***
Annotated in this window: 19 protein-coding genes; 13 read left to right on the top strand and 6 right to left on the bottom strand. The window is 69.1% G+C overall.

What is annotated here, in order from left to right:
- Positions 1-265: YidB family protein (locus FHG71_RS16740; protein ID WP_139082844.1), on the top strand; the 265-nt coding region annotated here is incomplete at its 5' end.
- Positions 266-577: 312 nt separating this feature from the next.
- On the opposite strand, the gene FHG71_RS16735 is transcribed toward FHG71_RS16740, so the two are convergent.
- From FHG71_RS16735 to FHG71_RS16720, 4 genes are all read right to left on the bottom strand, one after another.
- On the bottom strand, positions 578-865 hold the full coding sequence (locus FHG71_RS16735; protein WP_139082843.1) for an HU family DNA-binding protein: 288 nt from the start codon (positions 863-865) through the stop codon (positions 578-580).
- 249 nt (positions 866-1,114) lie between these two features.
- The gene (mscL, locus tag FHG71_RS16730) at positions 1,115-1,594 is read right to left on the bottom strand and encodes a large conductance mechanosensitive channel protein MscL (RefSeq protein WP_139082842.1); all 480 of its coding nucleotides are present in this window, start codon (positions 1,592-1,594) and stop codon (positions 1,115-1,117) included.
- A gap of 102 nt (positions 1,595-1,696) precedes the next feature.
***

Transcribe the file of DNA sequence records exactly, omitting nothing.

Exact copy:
Annotated in this window: 19 protein-coding genes; 13 read left to right on the top strand and 6 right to left on the bottom strand. The window is 69.1% G+C overall.

What is annotated here, in order from left to right:
- Positions 1-265: YidB family protein (locus FHG71_RS16740; protein ID WP_139082844.1), on the top strand; the 265-nt coding region annotated here is incomplete at its 5' end.
- Positions 266-577: 312 nt separating this feature from the next.
- On the opposite strand, the gene FHG71_RS16735 is transcribed toward FHG71_RS16740, so the two are convergent.
- From FHG71_RS16735 to FHG71_RS16720, 4 genes are all read right to left on the bottom strand, one after another.
- On the bottom strand, positions 578-865 hold the full coding sequence (locus FHG71_RS16735; protein WP_139082843.1) for an HU family DNA-binding protein: 288 nt from the start codon (positions 863-865) through the stop codon (positions 578-580).
- 249 nt (positions 866-1,114) lie between these two features.
- The gene (mscL, locus tag FHG71_RS16730) at positions 1,115-1,594 is read right to left on the bottom strand and encodes a large conductance mechanosensitive channel protein MscL (RefSeq protein WP_139082842.1); all 480 of its coding nucleotides are present in this window, start codon (positions 1,592-1,594) and stop codon (positions 1,115-1,117) included.
- A gap of 102 nt (positions 1,595-1,696) precedes the next feature.